One of the great ironies of the technology age is that all of this "stuff" was supposed to make us so much more efficient and paper-free that time would free up and trees would get a chance to grow ancient again.

It's not happening; quite the opposite, in fact.

Years ago now, I conducted one of the last interviews with David Packard, Sr. co-founder of Hewlett-Packard and asked him about this. As a pioneer of Silicon Valley, I asked him how he felt about all this technology and yet we, as a culture, are busier, stressed and more pressured to produce than ever.

He just shrugged with a forlorn look and said he didn't feel responsible. He was an inventor and how people chose to use his innovations was beyond his control.

Stream of consciousness #2

My mother was a child during World War II and remembers rationing very well; gas, sugar, etc. She would be the first to tell you that although those were hard times, they were formative in a positive way. Rationing made everyone value what they had and use it as efficiently as possible.
Many have asked during this post 9/11-era why we haven't been called on as a country to ration our resources (namely energy consumption).

Maybe the answer to that question that I asked David Packard so many years ago is that technology has freed us up too much. Getting more done in less time, being accessible all the time and being able to access more tools and information has buried in us excesses that we continue to abuse like drunken sailors on shore leave.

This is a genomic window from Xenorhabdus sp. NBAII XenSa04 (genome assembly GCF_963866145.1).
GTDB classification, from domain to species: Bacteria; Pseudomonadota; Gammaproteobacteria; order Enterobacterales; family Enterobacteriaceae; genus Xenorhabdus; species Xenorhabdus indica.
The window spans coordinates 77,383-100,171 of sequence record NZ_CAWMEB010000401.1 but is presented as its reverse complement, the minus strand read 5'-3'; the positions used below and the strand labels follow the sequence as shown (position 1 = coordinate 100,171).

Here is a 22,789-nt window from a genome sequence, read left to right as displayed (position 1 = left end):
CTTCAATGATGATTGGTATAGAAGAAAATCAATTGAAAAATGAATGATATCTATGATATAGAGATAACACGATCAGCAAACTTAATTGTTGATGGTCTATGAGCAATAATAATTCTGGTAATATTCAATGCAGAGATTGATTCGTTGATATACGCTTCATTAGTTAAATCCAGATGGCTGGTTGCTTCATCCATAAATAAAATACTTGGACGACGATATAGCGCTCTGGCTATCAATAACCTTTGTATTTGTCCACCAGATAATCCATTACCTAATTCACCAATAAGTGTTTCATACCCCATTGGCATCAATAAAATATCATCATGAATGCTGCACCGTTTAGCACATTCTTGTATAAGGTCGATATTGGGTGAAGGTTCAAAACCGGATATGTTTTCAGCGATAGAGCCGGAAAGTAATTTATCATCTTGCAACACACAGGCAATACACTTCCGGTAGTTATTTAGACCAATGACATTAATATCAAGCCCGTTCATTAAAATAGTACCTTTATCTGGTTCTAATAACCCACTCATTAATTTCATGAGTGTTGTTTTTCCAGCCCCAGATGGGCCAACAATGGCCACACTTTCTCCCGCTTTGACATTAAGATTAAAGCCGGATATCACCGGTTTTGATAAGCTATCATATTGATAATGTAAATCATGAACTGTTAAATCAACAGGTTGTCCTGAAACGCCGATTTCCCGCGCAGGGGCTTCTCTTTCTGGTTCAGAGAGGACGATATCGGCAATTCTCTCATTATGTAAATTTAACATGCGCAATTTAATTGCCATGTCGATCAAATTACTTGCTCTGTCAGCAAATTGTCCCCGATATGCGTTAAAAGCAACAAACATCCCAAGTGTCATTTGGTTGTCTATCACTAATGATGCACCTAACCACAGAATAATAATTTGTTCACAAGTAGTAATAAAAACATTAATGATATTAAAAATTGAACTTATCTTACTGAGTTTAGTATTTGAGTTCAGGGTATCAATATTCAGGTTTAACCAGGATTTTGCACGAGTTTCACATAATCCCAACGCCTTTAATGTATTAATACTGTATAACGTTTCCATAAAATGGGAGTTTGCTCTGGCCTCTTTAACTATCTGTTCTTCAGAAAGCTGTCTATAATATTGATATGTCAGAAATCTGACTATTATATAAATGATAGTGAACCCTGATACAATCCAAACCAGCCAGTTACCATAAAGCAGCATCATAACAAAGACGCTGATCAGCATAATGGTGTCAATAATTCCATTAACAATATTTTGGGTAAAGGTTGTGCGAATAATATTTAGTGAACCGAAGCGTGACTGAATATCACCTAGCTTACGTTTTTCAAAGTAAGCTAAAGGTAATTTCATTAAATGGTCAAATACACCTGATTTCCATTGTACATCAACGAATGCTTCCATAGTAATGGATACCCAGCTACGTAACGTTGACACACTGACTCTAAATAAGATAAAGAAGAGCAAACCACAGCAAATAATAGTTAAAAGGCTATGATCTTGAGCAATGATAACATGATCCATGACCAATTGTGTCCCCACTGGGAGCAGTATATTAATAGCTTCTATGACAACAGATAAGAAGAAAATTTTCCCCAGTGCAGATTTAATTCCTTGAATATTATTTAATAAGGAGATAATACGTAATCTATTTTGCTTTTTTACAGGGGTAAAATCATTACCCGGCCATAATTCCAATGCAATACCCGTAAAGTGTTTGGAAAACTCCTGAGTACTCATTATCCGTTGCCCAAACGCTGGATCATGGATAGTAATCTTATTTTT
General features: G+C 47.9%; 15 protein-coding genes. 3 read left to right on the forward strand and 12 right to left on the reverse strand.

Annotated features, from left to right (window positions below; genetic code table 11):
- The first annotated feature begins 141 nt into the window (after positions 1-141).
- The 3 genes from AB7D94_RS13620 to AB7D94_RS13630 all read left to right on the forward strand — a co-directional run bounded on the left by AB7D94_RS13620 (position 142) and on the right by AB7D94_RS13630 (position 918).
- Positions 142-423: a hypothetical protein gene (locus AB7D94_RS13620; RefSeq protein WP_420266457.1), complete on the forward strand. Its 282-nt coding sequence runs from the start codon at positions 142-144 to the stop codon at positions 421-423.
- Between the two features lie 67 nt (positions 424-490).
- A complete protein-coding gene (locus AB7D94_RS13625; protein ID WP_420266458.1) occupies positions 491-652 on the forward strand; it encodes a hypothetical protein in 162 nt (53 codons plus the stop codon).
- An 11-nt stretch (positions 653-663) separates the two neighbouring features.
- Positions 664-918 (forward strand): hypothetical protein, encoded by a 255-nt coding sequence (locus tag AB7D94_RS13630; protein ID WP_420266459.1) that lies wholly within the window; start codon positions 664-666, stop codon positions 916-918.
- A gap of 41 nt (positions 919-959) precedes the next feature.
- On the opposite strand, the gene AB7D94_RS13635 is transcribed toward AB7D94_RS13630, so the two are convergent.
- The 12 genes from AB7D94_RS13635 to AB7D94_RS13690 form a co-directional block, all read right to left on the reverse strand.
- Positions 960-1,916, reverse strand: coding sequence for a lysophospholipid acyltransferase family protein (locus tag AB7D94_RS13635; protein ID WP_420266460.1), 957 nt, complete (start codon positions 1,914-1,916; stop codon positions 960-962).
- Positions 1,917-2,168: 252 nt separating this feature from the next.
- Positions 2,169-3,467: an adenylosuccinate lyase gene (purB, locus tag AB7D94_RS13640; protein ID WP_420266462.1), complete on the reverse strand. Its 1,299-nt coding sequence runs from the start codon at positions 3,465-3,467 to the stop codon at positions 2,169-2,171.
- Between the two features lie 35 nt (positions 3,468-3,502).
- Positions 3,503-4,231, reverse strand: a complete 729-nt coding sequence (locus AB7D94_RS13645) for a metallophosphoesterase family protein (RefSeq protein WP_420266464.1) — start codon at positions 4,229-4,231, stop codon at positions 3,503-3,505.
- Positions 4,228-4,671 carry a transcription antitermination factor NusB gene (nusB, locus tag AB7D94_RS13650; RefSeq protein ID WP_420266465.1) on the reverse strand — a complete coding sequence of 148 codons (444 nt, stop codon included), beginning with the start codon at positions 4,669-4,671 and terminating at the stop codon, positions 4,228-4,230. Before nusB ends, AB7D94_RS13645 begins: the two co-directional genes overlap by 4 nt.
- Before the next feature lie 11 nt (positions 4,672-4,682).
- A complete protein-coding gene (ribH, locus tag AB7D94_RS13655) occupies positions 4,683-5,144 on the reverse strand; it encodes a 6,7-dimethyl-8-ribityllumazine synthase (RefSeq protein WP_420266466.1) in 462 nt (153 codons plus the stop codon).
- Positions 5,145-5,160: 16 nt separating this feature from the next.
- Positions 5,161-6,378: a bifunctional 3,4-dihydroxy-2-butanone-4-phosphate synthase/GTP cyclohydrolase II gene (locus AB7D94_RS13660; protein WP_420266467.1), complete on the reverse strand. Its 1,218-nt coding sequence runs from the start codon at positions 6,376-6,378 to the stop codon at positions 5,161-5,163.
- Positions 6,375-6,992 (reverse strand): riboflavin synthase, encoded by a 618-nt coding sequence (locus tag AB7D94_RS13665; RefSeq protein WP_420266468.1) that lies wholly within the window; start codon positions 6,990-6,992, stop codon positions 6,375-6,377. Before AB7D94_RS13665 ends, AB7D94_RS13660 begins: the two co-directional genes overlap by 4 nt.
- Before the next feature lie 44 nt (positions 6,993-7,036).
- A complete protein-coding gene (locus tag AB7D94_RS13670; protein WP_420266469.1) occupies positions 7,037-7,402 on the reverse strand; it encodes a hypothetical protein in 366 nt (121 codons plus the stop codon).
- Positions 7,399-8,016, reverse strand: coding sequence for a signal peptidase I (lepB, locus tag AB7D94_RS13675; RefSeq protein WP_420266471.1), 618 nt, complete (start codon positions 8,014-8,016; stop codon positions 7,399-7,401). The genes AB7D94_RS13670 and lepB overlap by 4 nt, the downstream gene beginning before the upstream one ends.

Maybe it's time to sober up.

If you want to make you and your staff more efficient in both time and resources, here are some areas to start rationing right now. It's another way of setting up some boundaries.

1. Ration e-mail. It's one of the biggest time wasters in the office. We get too many, write them too long and threads are deadly to productivity. Rationing strategies: set hours, set a time limit spent on e-mail a day, set metrics-based goals to lower the amount of e-mail.

2. Ration utilities. Don't just look at the monthly bill and moan. How much is the office consuming. Set company-wide goals (again metrics-based) to lower it. Let it factor into bonus formulas.

3. Ration paper. Audit just how much paper the company is plowing through each month. Appoint a committee of employees to come up with a organization-wide strategy to print less. Set goals and reward the troops for meeting those goals.

4. Ration ink. Have that same committee do the same to conserve ink and toner consumption. (May I suggest calling them the "pen & ink" team or "green" team).

5. Ration daily network time per employee. Set work hours both in the office and during off-hours. In may sound contradictory, but doing extra work from home is here to stay. I won't suggest eliminating that piece. It's a losing battle and workers today, need the freedom to catch up from home to make up for stepping out during business hours for a soccer game or parent-teacher conference. However, like everything else, it needs limits. The 24/7 employee is not the dream employee. Eventually, they all burn out and get cranky and resentful.